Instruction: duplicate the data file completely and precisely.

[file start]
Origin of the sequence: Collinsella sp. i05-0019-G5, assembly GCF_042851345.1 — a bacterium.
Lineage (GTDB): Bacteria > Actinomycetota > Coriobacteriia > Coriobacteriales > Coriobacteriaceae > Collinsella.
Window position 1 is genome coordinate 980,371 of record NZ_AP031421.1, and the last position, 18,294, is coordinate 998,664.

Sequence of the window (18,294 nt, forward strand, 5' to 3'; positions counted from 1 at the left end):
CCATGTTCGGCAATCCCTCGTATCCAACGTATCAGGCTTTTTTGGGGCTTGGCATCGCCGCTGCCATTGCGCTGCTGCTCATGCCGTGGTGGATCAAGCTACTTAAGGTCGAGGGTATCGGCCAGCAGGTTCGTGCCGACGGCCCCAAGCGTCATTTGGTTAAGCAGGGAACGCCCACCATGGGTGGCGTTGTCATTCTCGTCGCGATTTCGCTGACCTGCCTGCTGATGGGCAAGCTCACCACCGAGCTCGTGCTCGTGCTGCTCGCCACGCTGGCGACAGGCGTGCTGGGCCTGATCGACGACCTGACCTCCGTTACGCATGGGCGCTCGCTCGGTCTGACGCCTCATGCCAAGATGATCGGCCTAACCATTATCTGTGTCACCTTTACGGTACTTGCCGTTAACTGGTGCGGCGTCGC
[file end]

Origin of the sequence: Collinsella sp. i05-0019-G5, assembly GCF_042851345.1 — a bacterium.
Lineage (GTDB): Bacteria > Actinomycetota > Coriobacteriia > Coriobacteriales > Coriobacteriaceae > Collinsella.
Window position 1 is genome coordinate 980,371 of record NZ_AP031421.1, and the last position, 18,294, is coordinate 998,664.

Sequence of the window (18,294 nt, forward strand, 5' to 3'; positions counted from 1 at the left end):
CCATGTTCGGCAATCCCTCGTATCCAACGTATCAGGCTTTTTTGGGGCTTGGCATCGCCGCTGCCATTGCGCTGCTGCTCATGCCGTGGTGGATCAAGCTACTTAAGGTCGAGGGTATCGGCCAGCAGGTTCGTGCCGACGGCCCCAAGCGTCATTTGGTTAAGCAGGGAACGCCCACCATGGGTGGCGTTGTCATTCTCGTCGCGATTTCGCTGACCTGCCTGCTGATGGGCAAGCTCACCACCGAGCTCGTGCTCGTGCTGCTCGCCACGCTGGCGACAGGCGTGCTGGGCCTGATCGACGACCTGACCTCCGTTACGCATGGGCGCTCGCTCGGTCTGACGCCTCATGCCAAGATGATCGGCCTAACCATTATCTGTGTCACCTTTACGGTACTTGCCGTTAACTGGTGCGGCGTCGC